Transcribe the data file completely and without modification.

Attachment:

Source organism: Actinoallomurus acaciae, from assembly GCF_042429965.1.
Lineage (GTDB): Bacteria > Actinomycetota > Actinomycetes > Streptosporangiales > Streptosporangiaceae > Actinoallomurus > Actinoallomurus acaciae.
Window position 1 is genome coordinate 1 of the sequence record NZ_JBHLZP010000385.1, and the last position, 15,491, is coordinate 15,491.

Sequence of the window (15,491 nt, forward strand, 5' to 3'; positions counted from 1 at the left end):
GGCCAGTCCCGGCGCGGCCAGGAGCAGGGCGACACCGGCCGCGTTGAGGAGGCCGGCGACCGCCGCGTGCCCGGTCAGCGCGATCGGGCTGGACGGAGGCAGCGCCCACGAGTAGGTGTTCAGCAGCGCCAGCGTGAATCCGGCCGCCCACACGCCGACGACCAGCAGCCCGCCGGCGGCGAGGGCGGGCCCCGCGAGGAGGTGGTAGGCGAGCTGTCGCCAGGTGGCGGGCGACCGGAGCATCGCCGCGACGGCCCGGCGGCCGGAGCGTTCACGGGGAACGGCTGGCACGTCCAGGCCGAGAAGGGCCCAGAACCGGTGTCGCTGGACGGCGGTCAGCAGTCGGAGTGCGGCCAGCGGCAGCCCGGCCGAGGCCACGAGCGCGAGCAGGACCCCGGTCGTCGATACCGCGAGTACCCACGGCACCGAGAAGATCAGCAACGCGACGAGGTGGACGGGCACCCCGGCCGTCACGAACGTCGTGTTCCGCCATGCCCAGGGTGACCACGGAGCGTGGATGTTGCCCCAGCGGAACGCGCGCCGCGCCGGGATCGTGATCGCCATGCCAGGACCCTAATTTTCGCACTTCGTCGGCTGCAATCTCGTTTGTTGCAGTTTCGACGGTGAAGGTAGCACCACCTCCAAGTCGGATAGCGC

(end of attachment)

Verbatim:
Source organism: Actinoallomurus acaciae, from assembly GCF_042429965.1.
Lineage (GTDB): Bacteria > Actinomycetota > Actinomycetes > Streptosporangiales > Streptosporangiaceae > Actinoallomurus > Actinoallomurus acaciae.
Window position 1 is genome coordinate 1 of the sequence record NZ_JBHLZP010000385.1, and the last position, 15,491, is coordinate 15,491.

Sequence of the window (15,491 nt, forward strand, 5' to 3'; positions counted from 1 at the left end):
GGCCAGTCCCGGCGCGGCCAGGAGCAGGGCGACACCGGCCGCGTTGAGGAGGCCGGCGACCGCCGCGTGCCCGGTCAGCGCGATCGGGCTGGACGGAGGCAGCGCCCACGAGTAGGTGTTCAGCAGCGCCAGCGTGAATCCGGCCGCCCACACGCCGACGACCAGCAGCCCGCCGGCGGCGAGGGCGGGCCCCGCGAGGAGGTGGTAGGCGAGCTGTCGCCAGGTGGCGGGCGACCGGAGCATCGCCGCGACGGCCCGGCGGCCGGAGCGTTCACGGGGAACGGCTGGCACGTCCAGGCCGAGAAGGGCCCAGAACCGGTGTCGCTGGACGGCGGTCAGCAGTCGGAGTGCGGCCAGCGGCAGCCCGGCCGAGGCCACGAGCGCGAGCAGGACCCCGGTCGTCGATACCGCGAGTACCCACGGCACCGAGAAGATCAGCAACGCGACGAGGTGGACGGGCACCCCGGCCGTCACGAACGTCGTGTTCCGCCATGCCCAGGGTGACCACGGAGCGTGGATGTTGCCCCAGCGGAACGCGCGCCGCGCCGGGATCGTGATCGCCATGCCAGGACCCTAATTTTCGCACTTCGTCGGCTGCAATCTCGTTTGTTGCAGTTTCGACGGTGAAGGTAGCACCACCTCCAAGTCGGATAGCGC